Haiti earthquake breaks buildings and hearts

12:15 AM, Jan 13, 2010   |    comments
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PORT-AU-PRINCE, Haiti (AP) -- The first Associated Press reporters in Port au Prince, Haiti, after its powerful earthquake say it's a city devastated.

Everything from simple shacks to the National Palace have collapsed. Tens of thousands have lost their homes in a country where building standards are almost nonexistent.

Many gravely injured people sit in the streets, pleading for doctors. At a wrecked hospital, people screamed for help. Thousands gathered in public squares late into the night, singing hymns and weeping.

The scope of the disaster remains unclear, and even a rough estimate of the number of casualties is impossible yet. Among the missing are U.N. personnel. The U.S. is rushing in search and rescue teams and other aid.

The 7.0 quake struck late Tuesday afternoon.








A national organization of registered nurses is calling for nurse volunteers to assist residents of earthquake devastated Haiti.

In a statement Tuesday, National Nurses United Executive Director Rose Ann DeMoro said the organization needs nurses throughout the U.S. to join in this critical effort.

Through the Registered Nurse Response Network, the organization says it hopes to send nurses to provide emergency short term and long term medical support as it has in previous major disasters.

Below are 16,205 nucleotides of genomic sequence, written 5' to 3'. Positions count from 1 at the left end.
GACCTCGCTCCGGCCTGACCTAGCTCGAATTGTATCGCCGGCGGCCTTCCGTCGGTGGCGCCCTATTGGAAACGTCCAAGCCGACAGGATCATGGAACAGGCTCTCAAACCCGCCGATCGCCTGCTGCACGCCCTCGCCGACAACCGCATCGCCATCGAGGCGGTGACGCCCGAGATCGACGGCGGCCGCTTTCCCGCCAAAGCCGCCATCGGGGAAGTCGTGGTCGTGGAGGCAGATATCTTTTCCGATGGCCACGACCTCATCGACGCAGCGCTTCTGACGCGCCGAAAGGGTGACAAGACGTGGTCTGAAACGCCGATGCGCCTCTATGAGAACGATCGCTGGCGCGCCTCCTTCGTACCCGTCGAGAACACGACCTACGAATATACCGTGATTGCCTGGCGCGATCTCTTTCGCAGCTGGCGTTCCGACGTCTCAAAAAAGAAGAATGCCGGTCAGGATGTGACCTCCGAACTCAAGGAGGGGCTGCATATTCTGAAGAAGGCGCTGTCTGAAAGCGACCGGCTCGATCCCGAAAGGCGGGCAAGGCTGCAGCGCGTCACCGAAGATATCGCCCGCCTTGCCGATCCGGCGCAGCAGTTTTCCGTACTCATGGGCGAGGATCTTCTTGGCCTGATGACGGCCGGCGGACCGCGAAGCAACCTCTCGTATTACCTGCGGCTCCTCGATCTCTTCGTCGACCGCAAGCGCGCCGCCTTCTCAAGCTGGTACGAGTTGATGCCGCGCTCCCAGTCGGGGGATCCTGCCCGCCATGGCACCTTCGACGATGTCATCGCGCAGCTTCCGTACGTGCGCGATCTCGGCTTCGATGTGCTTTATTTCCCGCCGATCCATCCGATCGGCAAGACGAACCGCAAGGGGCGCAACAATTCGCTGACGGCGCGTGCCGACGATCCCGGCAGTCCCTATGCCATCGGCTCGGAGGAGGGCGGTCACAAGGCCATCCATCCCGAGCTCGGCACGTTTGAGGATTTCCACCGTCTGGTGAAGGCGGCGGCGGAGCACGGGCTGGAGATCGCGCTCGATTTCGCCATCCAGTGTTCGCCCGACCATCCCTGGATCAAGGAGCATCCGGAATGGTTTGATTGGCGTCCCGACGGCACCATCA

The organization says details are still being worked out, but nurses can sign up at the NNU Web site, www.nationalnursesunited.org.

The earthquake that plunged Haiti into darkness is another blow to a nation that's seen more than its share of misery.

Endemic instability, murderous dictators, more than 30 coups and a seemingly endless series of hurricanes and other natural disasters have claimed countless souls over Haiti's tumultuous

206-year history.

It's the poorest country in the Americas, and utterly dependent on foreign aid. And now a 7.0-magnitude earthquake, the strongest to hit what is now Haiti since 1770. Initial reports on its destruction are


The largest recorded earthquake in modern times on the island of Hispaniola, which includes Haiti and the Dominican Republic, was an 8.1 temblor in 1946 that produced a tsunami and killed 1,790

people. That one was centered in the Dominican Republic.


News10/KXTV and The Associated Press

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